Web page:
Federal Communications Commission (FCC) Chairman Tom Wheeler speaks during a FCC hearing on net neutrality.
Photograph by Mandel Ngan — AFP/Getty Images
By Aaron Pressman
July 11, 2016

Internet users may be getting more privacy protection for their online activity as fallout from the decades-long battle over net neutrality.

The Federal Communications Commission spent years trying to impose rules on broadband providers like Verizon Communications (vz) and Comcast (cmcsa) to prevent them from throttling, blocking or otherwise discriminating against some web sites. But the Internet service providers kept suing the FCC and getting net neutrality rules thrown out.

So last year, the FCC changed its approach, opting for a more legally defensible basis for its rules by classifying broadband Internet service as a classic telecommunications service under the law. And classic telecommunications service has always been one of the most highly regulated industries in the country. At the same time, the agency promised it wouldn’t impose most of that regulatory burden–including price controls and mandatory contributions to the universal service fund–on Internet companies.

But privacy was another matter. Telephone companies are subject to strict limits on what they can do with data about customers’ calling habits, and the FCC said it planned to look at similar rules for Internet service now.

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The effort, which has been slammed by the industry, picked up some additional momentum on Monday, when six Democratic senators including former presidential hopeful Bernie Sanders released a letter to the FCC seeking new privacy rules.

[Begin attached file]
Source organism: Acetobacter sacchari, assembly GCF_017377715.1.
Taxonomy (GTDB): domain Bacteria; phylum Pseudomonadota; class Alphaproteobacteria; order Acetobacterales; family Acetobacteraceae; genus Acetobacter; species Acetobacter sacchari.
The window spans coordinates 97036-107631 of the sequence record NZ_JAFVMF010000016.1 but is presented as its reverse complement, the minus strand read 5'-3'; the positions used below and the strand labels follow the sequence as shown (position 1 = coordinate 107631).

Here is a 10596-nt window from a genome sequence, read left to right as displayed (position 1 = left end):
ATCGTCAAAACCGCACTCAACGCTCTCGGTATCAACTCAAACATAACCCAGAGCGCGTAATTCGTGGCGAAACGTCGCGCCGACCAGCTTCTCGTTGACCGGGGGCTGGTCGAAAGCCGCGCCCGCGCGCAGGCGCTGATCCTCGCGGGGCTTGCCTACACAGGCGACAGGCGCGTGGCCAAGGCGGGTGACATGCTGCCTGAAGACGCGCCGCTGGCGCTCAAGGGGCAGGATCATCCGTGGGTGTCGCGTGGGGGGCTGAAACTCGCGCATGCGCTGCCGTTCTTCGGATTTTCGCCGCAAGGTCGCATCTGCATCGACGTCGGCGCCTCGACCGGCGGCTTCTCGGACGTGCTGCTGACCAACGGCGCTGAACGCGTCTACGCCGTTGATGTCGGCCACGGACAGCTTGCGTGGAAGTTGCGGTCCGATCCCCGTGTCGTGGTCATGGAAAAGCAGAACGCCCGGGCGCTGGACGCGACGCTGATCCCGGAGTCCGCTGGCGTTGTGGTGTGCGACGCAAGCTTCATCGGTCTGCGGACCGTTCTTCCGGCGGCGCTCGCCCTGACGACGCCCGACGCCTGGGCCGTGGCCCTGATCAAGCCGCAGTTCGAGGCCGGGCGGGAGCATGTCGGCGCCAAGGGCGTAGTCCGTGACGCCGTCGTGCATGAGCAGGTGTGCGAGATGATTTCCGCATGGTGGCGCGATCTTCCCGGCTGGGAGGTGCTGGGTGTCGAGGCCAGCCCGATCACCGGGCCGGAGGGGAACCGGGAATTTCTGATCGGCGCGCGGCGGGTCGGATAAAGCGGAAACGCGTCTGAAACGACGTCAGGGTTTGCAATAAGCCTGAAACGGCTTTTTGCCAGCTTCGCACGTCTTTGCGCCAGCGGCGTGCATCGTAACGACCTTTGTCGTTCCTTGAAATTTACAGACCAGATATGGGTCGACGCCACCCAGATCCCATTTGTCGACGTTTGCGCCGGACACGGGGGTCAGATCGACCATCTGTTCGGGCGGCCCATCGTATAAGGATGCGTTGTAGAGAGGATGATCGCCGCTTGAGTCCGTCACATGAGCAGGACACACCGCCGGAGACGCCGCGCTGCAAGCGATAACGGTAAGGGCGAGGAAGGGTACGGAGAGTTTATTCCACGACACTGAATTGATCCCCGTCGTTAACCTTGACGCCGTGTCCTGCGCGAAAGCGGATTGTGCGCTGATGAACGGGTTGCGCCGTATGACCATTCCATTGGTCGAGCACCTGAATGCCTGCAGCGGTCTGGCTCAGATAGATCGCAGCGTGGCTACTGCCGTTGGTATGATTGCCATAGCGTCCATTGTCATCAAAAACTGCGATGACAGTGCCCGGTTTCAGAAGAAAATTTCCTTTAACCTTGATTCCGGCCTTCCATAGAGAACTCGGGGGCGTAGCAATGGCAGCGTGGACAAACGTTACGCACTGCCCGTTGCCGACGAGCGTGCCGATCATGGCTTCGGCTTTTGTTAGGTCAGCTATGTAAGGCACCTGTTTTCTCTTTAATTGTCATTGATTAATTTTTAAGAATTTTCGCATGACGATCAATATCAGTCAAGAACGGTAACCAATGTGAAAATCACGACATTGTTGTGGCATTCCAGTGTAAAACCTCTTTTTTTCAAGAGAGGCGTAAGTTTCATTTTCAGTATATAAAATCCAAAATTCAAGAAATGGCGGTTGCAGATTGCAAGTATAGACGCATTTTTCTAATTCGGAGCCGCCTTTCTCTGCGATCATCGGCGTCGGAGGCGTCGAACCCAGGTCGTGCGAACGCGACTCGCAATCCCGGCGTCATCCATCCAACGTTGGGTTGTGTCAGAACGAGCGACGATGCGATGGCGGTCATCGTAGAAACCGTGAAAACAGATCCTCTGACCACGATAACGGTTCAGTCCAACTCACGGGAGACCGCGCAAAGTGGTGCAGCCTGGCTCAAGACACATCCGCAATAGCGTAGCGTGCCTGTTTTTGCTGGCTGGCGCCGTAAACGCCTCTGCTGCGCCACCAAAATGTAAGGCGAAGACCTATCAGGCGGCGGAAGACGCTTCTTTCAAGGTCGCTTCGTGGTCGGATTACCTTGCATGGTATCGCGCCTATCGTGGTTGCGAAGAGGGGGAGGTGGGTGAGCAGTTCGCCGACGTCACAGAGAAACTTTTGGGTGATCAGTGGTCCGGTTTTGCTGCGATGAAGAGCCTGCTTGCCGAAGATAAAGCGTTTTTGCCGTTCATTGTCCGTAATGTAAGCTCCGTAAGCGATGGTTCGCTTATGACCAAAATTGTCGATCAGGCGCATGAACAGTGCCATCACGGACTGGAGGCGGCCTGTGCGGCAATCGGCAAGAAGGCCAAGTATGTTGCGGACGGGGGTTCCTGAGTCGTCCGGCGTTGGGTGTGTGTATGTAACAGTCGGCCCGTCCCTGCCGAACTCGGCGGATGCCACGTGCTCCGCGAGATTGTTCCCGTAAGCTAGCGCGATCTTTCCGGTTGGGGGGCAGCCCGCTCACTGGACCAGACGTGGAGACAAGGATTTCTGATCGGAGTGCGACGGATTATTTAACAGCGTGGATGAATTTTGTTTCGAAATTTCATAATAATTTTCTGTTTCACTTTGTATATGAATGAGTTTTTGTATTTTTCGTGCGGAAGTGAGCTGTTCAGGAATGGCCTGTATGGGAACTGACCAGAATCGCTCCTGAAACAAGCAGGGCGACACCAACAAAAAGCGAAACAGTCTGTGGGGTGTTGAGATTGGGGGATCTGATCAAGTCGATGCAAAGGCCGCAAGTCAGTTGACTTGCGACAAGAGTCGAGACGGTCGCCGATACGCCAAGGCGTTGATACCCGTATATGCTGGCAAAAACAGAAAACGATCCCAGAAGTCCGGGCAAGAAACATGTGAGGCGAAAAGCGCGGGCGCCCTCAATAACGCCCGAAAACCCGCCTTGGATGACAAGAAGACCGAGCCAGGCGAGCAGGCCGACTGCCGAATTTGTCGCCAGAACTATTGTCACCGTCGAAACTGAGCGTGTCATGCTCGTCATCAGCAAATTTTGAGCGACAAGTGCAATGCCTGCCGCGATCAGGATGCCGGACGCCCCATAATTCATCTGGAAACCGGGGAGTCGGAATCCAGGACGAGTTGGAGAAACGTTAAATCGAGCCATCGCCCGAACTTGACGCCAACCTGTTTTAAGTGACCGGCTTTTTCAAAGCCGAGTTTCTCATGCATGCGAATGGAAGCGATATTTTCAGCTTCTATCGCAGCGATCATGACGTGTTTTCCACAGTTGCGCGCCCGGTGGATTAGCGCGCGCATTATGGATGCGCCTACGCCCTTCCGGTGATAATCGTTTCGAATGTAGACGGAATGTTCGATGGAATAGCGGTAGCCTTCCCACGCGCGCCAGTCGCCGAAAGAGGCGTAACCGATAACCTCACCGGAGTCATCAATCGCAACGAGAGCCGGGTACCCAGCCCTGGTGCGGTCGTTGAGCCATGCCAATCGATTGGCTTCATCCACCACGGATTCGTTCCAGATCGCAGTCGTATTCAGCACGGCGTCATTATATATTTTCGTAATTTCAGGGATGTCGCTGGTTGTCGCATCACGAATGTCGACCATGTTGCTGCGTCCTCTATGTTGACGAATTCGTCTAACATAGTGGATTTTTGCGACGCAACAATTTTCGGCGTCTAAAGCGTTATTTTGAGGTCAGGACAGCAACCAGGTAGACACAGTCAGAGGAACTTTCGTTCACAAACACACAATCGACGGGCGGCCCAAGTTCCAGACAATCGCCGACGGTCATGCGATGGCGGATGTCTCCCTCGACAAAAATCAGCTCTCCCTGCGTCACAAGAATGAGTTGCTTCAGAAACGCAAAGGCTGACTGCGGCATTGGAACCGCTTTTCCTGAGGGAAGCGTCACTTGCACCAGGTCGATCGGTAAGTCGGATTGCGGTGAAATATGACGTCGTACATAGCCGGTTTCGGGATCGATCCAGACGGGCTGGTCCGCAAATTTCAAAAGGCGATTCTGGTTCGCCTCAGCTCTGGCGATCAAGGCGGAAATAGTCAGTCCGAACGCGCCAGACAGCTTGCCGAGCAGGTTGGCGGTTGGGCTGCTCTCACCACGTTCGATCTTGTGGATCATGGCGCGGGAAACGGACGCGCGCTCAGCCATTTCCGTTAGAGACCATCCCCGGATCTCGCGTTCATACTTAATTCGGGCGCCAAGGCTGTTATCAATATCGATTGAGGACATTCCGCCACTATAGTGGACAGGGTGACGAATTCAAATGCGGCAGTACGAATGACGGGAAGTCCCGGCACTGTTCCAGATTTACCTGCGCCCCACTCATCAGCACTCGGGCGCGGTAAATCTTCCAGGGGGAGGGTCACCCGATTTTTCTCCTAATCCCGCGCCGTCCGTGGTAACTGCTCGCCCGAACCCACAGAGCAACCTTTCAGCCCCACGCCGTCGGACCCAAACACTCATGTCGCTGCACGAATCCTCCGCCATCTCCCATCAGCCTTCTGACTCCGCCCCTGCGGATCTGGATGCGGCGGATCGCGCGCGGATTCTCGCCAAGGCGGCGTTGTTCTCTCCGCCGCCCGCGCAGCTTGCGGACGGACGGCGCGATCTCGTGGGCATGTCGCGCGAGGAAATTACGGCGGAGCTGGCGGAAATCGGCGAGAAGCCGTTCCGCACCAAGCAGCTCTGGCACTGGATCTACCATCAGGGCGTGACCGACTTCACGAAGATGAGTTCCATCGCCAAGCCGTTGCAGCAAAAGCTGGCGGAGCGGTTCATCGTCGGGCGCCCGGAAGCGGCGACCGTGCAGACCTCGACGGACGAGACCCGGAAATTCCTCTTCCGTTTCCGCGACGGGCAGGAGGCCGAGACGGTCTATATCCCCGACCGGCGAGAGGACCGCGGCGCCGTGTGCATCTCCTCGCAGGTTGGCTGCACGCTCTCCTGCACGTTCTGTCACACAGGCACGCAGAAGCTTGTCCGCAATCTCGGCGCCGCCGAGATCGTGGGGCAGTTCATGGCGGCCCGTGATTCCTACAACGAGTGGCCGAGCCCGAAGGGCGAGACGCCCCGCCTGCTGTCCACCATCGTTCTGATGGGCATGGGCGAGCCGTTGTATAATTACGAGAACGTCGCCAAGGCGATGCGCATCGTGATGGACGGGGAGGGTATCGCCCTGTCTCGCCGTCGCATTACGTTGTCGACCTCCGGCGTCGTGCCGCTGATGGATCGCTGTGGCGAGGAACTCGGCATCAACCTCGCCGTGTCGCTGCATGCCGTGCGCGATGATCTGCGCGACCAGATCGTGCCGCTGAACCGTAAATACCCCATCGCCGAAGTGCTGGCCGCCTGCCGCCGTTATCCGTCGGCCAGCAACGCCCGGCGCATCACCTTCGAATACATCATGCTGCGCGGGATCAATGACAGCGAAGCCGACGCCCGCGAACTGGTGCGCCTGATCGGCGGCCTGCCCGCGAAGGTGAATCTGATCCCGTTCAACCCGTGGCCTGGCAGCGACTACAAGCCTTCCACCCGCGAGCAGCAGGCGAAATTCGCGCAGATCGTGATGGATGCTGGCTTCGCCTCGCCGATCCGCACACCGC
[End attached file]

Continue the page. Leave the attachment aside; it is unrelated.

“In 2016, broadband access is no longer a luxury, it is now as essential as phone service,” the group, which also included Massachusetts Sen. Elizabeth Warren and Vermont Sen. Patrick Leahy, wrote. “Like the phone companies of the twentieth century, internet service providers are gatekeepers that control the infrastructure that Americans depend on to access vital applications and services.”

Protected information should include Internet usage, online activities, and service payments, the senators said. And Internet service providers should be required to get affirmative consent from customers before sharing the information with affiliated companies or third parties.

Customers should not be charged more to protect the privacy of their information, as some companies have sought, the senators urged. “Not only is a pay-for-privacy standard counter to our nation’s core principle that all Americans have a fundamental right to privacy, but it also may disproportionately harm low-income consumers, the elderly, and other vulnerable populations,” the group wrote.

The service providers have said that new rules are unneeded and protested that Internet sites such as Google (googl) collect just as much or more information and wouldn’t be subject to any FCC restrictions.

The FCC announced its proposed rules on March 31 and asked for public comment. The agency typically would come back with final rules in six to 12 months.

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